Distance of x,y and z intercepts of a plane

1. Apr 6, 2014

summer27

1. The problem statement, all variables and given/known data
If a,b and c are the x-,y-, and z-intercepts of a plane, respectively, and d is the distance from the origin to the plane show that:

1/d2=1/a2+1/b2+1/c2

2. Relevant equations

distance from a point to a plane: [tex]
d=|Ax0 + By0 + Cz0 +D|/√a2+b2+c2

3. The attempt at a solution
So I have been able to draw it and what I am getting is that I can make 3 right angled triangles. One would be: (O is the origin, all of these would be vectors)
AO +OD =DA
OB+ BD = DO
OC +CD =DO
I am also thinking that the distance from the plane to the origin would have to be the normal of the plane. But that's all I have.
(i'm sorry i could not get the equation written with the code)

Last edited: Apr 6, 2014
2. Apr 6, 2014

LCKurtz

Don't include sup tags and square root symbols in tex. Quote this to see how I fixed that fraction. Notice that the plane with those intercepts can be written as$$\frac 1 a x + \frac 1 b y + \frac 1 c z = 1$$Now use your quoted formula to calculate the distance from $(0,0,0)$ to the plane. (I corrected your formula too.)

3. Apr 6, 2014

HallsofIvy

So the equation of the plane is $f(x, y, z)= \frac{x}{a}+ \frac{y}{b}+ \frac{z}{c}= 1$. The distance from the origin to the plane will be minimum when the vector perpendicular to the plane, $\nabla f(x,y,z)= \frac{1}{a}\vec{i}+ \frac{1}{b}\vec{j}+ \frac{1}{b}\vec{k}$, is parallel to the vector from the origin to the point, $x\vec{i}+ y\vec{j}+ z\vec{k}$. That is, there must be some number, $\lambda$ such that $x= \frac{\lambda}{a}$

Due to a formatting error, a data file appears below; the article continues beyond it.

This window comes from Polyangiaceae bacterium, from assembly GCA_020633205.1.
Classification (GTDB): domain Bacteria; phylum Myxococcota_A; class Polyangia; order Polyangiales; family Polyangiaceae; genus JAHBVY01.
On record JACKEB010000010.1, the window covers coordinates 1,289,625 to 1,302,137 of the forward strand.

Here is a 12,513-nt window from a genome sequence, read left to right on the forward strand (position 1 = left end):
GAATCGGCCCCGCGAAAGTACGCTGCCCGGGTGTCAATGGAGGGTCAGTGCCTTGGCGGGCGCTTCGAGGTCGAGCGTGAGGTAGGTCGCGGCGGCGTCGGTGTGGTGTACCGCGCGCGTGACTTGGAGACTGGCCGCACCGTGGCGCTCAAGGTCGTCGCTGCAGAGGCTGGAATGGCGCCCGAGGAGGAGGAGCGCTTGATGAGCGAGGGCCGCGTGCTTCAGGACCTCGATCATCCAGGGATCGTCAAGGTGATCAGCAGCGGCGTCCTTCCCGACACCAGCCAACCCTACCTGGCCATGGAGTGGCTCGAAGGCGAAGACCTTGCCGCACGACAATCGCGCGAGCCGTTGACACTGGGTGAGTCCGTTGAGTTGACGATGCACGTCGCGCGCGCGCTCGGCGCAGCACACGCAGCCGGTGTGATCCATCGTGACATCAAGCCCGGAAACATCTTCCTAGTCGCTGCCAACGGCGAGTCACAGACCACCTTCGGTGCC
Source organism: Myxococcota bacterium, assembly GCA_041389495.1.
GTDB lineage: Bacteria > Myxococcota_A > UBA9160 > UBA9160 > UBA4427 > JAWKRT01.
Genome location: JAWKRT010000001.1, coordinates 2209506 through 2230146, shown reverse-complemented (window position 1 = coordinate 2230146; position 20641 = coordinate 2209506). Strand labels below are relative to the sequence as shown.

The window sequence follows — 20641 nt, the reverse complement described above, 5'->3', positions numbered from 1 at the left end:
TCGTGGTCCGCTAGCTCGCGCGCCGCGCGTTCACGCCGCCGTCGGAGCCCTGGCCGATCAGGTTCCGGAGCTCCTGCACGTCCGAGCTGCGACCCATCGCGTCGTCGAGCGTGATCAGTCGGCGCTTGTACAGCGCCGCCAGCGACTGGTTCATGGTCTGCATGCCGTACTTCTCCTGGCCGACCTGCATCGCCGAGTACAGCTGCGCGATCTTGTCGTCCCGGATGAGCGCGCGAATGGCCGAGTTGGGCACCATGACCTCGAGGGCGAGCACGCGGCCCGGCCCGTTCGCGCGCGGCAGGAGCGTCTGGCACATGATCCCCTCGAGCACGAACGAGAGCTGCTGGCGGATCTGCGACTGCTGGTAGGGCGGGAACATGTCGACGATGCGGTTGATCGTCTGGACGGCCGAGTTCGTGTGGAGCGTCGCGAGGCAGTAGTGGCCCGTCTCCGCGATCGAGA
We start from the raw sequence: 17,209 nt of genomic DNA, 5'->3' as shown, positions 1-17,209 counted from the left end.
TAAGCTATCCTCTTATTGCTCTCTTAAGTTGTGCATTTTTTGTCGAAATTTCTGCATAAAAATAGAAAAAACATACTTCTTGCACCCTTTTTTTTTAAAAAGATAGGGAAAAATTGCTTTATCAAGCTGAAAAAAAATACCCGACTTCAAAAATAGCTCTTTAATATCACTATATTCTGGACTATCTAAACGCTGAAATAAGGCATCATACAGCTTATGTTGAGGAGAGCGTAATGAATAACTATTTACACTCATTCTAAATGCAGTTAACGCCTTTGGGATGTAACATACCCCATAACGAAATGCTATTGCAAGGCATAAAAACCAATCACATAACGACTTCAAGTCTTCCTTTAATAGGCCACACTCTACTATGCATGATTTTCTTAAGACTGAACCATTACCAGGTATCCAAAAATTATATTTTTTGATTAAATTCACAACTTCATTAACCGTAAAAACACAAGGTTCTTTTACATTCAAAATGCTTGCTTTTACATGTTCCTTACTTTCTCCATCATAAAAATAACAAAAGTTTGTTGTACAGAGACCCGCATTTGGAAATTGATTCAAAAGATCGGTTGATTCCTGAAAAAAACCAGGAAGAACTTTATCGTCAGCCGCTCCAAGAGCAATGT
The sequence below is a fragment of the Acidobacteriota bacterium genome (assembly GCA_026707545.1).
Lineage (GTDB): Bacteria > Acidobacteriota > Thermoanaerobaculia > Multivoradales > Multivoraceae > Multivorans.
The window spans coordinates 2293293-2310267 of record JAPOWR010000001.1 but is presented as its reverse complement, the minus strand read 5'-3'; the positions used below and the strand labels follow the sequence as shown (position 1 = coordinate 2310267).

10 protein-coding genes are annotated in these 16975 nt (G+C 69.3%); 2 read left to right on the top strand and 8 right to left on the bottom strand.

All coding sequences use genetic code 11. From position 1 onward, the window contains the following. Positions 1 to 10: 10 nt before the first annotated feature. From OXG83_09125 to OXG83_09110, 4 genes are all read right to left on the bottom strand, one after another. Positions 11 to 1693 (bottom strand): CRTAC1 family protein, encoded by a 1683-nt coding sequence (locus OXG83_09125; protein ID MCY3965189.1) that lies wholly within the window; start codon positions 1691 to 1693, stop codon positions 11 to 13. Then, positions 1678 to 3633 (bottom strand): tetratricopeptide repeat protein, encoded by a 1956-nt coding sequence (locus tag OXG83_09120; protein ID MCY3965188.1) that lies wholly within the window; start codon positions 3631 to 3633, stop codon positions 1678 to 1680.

$y= \frac{\lambda}{b}$, and $z= \frac{\lambda}{c}$. (This argument is equivalent to the "Lagrange multiplier method" for dealing with max-min problems.)

Of course, since the point, (x, y, z), is on the plane, it must also satisfy the equation of the plane so we must have $\frac{x}{a}+ \frac{y}{b}+ \frac{z}{c}= \frac{\lambda}{a^2}+ \frac{\lambda}{b^2}+ \frac{\lambda}{c^2}= 1$. That is, $\lambda\left(\frac{1}{a^2}+\frac{1}{b^2}+\frac{1}{c^2}\right)= 1$ so $\lambda= \frac{1}{\frac{1}{a^2}+ \frac{1}{b^2}+ \frac{1}{c^2}}$.

Of course, $\frac{1}{a^2}+\frac{1}{b^2}+ \frac{1}{c^2}= \frac{b^2c^2}{a^2b^2c^2}+ \frac{a^2c^2}{a^2b^2c^2}+ \frac{a^2b^2}{a^2b^2c^2}= \frac{b^2c^2+ a^2c^2+ a^2b^2}{a^2b^2c^2}$ so that $\lambda= \frac{a^2b^2c^2}{b^2c^2+ a^2c^2+ a^2b^2}$. Putting that into $x= \frac{\lambda}{a}$, $y= \frac{\lambda}{b}$, and $z= \frac{\lambda}{c}$ gives
$x= \frac{ab^2c^2}{b^2c^2+ a^2c^2+ a^2b^2}$, $y= \frac{a^2bc^2}{b^2c^2+ a^2c^2+ a^2b^2}$, and $z= \frac{a^2b^2c}{b^2c^2+ a^2c^2+ a^2b^2}$.

Last edited by a moderator: Apr 6, 2014
4. Apr 6, 2014

Staff: Mentor

This might be irrelevant to the OP, who after all, has posted in the Precalculus section.